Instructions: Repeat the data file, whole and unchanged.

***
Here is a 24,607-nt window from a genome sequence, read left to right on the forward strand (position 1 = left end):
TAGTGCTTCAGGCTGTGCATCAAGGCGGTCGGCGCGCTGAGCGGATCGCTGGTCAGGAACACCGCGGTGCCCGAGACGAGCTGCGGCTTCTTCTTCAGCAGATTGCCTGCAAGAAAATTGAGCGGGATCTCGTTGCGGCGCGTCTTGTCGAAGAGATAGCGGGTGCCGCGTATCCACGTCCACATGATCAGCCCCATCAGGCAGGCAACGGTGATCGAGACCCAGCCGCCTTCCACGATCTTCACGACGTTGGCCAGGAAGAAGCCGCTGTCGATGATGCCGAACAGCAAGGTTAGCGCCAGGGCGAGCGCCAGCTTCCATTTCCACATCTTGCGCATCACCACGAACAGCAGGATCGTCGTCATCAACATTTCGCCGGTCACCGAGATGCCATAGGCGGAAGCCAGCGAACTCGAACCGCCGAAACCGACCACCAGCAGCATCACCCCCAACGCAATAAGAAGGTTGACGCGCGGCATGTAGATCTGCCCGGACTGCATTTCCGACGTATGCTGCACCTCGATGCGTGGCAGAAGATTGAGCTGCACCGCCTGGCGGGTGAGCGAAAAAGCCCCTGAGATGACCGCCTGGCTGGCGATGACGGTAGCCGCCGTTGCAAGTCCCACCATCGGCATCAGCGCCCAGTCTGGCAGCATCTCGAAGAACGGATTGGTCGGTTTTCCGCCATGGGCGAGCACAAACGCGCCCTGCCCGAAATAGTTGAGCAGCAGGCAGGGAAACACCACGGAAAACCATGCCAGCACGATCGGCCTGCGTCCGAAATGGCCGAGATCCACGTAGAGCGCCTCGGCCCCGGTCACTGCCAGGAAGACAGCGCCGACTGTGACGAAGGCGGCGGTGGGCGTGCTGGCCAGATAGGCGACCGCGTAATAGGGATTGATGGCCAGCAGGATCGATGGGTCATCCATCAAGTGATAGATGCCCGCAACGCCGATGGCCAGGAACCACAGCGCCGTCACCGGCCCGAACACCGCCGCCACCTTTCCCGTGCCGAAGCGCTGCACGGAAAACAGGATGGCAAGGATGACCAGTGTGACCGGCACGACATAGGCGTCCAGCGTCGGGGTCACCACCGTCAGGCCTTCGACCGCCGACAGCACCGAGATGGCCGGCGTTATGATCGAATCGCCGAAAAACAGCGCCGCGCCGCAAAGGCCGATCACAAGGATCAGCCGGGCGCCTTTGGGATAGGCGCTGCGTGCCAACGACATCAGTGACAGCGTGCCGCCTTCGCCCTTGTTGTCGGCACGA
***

Here is a 24,607-nt window from a genome sequence, read left to right on the forward strand (position 1 = left end):
TAGTGCTTCAGGCTGTGCATCAAGGCGGTCGGCGCGCTGAGCGGATCGCTGGTCAGGAACACCGCGGTGCCCGAGACGAGCTGCGGCTTCTTCTTCAGCAGATTGCCTGCAAGAAAATTGAGCGGGATCTCGTTGCGGCGCGTCTTGTCGAAGAGATAGCGGGTGCCGCGTATCCACGTCCACATGATCAGCCCCATCAGGCAGGCAACGGTGATCGAGACCCAGCCGCCTTCCACGATCTTCACGACGTTGGCCAGGAAGAAGCCGCTGTCGATGATGCCGAACAGCAAGGTTAGCGCCAGGGCGAGCGCCAGCTTCCATTTCCACATCTTGCGCATCACCACGAACAGCAGGATCGTCGTCATCAACATTTCGCCGGTCACCGAGATGCCATAGGCGGAAGCCAGCGAACTCGAACCGCCGAAACCGACCACCAGCAGCATCACCCCCAACGCAATAAGAAGGTTGACGCGCGGCATGTAGATCTGCCCGGACTGCATTTCCGACGTATGCTGCACCTCGATGCGTGGCAGAAGATTGAGCTGCACCGCCTGGCGGGTGAGCGAAAAAGCCCCTGAGATGACCGCCTGGCTGGCGATGACGGTAGCCGCCGTTGCAAGTCCCACCATCGGCATCAGCGCCCAGTCTGGCAGCATCTCGAAGAACGGATTGGTCGGTTTTCCGCCATGGGCGAGCACAAACGCGCCCTGCCCGAAATAGTTGAGCAGCAGGCAGGGAAACACCACGGAAAACCATGCCAGCACGATCGGCCTGCGTCCGAAATGGCCGAGATCCACGTAGAGCGCCTCGGCCCCGGTCACTGCCAGGAAGACAGCGCCGACTGTGACGAAGGCGGCGGTGGGCGTGCTGGCCAGATAGGCGACCGCGTAATAGGGATTGATGGCCAGCAGGATCGATGGGTCATCCATCAAGTGATAGATGCCCGCAACGCCGATGGCCAGGAACCACAGCGCCGTCACCGGCCCGAACACCGCCGCCACCTTTCCCGTGCCGAAGCGCTGCACGGAAAACAGGATGGCAAGGATGACCAGTGTGACCGGCACGACATAGGCGTCCAGCGTCGGGGTCACCACCGTCAGGCCTTCGACCGCCGACAGCACCGAGATGGCCGGCGTTATGATCGAATCGCCGAAAAACAGCGCCGCGCCGCAAAGGCCGATCACAAGGATCAGCCGGGCGCCTTTGGGATAGGCGCTGCGTGCCAACGACATCAGTGACAGCGTGCCGCCTTCGCCCTTGTTGTCGGCACGA